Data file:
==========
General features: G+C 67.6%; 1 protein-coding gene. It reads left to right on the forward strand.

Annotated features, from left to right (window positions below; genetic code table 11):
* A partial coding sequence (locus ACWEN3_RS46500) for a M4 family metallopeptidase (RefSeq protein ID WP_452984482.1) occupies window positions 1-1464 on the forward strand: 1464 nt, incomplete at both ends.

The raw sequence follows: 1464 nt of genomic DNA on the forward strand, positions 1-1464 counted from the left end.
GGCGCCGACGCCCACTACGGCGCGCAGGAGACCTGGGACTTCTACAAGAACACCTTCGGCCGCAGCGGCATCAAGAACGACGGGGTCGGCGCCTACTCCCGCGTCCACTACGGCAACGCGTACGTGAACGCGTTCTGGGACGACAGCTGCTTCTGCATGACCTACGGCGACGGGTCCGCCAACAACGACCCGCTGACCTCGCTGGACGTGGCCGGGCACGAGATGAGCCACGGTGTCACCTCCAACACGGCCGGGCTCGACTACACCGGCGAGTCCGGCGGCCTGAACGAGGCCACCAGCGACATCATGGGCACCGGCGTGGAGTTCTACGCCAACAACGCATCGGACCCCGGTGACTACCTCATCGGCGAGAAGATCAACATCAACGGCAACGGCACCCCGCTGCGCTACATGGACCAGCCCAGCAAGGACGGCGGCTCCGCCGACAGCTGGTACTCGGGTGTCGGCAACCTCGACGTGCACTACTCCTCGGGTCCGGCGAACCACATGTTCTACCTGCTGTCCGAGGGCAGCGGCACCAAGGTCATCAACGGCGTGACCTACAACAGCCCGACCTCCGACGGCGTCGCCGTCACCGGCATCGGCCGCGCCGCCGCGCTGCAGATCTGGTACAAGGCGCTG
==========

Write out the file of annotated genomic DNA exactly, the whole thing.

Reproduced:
General features: G+C 67.6%; 1 protein-coding gene. It reads left to right on the forward strand.

Annotated features, from left to right (window positions below; genetic code table 11):
* A partial coding sequence (locus ACWEN3_RS46500) for a M4 family metallopeptidase (RefSeq protein ID WP_452984482.1) occupies window positions 1-1464 on the forward strand: 1464 nt, incomplete at both ends.

The raw sequence follows: 1464 nt of genomic DNA on the forward strand, positions 1-1464 counted from the left end.
GGCGCCGACGCCCACTACGGCGCGCAGGAGACCTGGGACTTCTACAAGAACACCTTCGGCCGCAGCGGCATCAAGAACGACGGGGTCGGCGCCTACTCCCGCGTCCACTACGGCAACGCGTACGTGAACGCGTTCTGGGACGACAGCTGCTTCTGCATGACCTACGGCGACGGGTCCGCCAACAACGACCCGCTGACCTCGCTGGACGTGGCCGGGCACGAGATGAGCCACGGTGTCACCTCCAACACGGCCGGGCTCGACTACACCGGCGAGTCCGGCGGCCTGAACGAGGCCACCAGCGACATCATGGGCACCGGCGTGGAGTTCTACGCCAACAACGCATCGGACCCCGGTGACTACCTCATCGGCGAGAAGATCAACATCAACGGCAACGGCACCCCGCTGCGCTACATGGACCAGCCCAGCAAGGACGGCGGCTCCGCCGACAGCTGGTACTCGGGTGTCGGCAACCTCGACGTGCACTACTCCTCGGGTCCGGCGAACCACATGTTCTACCTGCTGTCCGAGGGCAGCGGCACCAAGGTCATCAACGGCGTGACCTACAACAGCCCGACCTCCGACGGCGTCGCCGTCACCGGCATCGGCCGCGCCGCCGCGCTGCAGATCTGGTACAAGGCGCTG